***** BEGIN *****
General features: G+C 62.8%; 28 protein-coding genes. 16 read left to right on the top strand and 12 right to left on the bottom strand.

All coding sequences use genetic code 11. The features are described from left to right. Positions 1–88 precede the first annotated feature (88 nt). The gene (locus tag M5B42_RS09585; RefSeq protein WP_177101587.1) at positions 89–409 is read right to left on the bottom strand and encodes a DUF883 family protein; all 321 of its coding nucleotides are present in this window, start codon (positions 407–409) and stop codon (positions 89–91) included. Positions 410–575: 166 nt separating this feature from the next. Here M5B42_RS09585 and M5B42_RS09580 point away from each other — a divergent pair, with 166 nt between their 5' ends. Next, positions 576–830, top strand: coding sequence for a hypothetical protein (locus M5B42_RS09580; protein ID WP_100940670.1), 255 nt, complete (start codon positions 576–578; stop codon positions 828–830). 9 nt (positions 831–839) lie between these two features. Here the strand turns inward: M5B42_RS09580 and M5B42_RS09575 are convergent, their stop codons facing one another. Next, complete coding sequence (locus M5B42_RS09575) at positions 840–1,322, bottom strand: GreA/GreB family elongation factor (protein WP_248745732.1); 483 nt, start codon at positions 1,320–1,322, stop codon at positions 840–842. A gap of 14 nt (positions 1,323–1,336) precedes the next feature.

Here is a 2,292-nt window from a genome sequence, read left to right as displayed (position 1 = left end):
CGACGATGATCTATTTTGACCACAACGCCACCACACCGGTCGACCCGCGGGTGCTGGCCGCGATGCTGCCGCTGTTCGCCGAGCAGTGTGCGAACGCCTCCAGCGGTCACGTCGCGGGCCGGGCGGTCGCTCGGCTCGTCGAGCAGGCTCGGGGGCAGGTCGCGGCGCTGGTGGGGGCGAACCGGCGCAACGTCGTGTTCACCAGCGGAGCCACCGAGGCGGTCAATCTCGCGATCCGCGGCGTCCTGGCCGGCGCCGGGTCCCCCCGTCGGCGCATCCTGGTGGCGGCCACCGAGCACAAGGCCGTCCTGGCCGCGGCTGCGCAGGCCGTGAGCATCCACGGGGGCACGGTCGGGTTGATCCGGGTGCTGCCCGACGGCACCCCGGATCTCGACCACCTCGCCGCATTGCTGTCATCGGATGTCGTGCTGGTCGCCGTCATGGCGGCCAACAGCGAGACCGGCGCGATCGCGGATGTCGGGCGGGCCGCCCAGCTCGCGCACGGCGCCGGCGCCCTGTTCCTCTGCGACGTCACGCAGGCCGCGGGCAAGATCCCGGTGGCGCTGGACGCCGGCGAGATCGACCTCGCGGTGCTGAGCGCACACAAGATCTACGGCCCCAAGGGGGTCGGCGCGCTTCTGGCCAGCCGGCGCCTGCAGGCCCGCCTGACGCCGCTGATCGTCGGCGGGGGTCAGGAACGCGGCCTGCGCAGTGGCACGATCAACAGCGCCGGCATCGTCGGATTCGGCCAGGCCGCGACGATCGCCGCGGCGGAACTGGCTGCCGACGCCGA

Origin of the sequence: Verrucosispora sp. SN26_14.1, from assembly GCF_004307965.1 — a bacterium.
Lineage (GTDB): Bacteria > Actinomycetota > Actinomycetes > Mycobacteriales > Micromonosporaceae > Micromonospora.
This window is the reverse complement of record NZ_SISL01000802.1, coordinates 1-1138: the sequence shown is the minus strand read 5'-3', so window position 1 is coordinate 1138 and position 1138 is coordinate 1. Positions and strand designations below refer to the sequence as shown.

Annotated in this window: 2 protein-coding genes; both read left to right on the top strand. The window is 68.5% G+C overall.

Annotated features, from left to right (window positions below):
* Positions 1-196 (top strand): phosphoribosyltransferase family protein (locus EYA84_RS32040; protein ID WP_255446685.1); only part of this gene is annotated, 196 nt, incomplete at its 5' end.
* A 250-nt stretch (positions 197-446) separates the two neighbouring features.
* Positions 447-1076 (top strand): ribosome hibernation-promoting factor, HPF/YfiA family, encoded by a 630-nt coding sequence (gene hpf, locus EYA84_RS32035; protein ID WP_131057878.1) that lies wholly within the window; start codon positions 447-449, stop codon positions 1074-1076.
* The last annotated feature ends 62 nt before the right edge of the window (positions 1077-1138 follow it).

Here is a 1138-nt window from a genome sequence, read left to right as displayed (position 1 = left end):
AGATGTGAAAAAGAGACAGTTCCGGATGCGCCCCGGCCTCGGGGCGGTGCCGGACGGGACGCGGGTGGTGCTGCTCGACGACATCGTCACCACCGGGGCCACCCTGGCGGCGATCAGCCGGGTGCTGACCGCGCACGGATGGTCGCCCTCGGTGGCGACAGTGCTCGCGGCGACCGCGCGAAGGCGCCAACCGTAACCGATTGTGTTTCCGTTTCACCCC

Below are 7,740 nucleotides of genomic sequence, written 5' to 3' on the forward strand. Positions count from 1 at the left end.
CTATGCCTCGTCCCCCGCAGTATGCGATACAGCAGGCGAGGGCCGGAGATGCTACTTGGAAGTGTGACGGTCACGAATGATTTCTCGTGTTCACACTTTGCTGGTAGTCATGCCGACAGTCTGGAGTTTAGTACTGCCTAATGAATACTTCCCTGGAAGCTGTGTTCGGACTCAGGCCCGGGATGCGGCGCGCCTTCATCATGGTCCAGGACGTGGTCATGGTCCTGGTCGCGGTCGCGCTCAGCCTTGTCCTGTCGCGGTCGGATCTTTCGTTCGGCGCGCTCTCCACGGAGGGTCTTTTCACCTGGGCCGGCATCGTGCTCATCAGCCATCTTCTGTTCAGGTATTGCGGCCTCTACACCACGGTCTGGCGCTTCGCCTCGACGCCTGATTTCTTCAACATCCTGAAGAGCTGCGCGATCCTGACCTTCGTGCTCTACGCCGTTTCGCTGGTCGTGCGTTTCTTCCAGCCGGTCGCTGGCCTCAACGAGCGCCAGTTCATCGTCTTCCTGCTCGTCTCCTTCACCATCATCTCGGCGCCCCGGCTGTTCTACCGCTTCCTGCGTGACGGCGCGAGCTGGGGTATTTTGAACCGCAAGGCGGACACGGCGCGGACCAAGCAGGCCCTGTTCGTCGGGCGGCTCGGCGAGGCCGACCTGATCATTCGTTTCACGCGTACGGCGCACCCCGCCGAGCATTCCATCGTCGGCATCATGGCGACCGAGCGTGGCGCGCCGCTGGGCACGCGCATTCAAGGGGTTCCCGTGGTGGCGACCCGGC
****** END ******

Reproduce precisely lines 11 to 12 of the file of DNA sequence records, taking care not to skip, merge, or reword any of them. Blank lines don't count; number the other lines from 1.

* A 250-nt stretch (positions 197-446) separates the two neighbouring features.
* Positions 447-1076 (top strand): ribosome hibernation-promoting factor, HPF/YfiA family, encoded by a 630-nt coding sequence (gene hpf, locus EYA84_RS32035; protein ID WP_131057878.1) that lies wholly within the window; start codon positions 447-449, stop codon positions 1074-1076.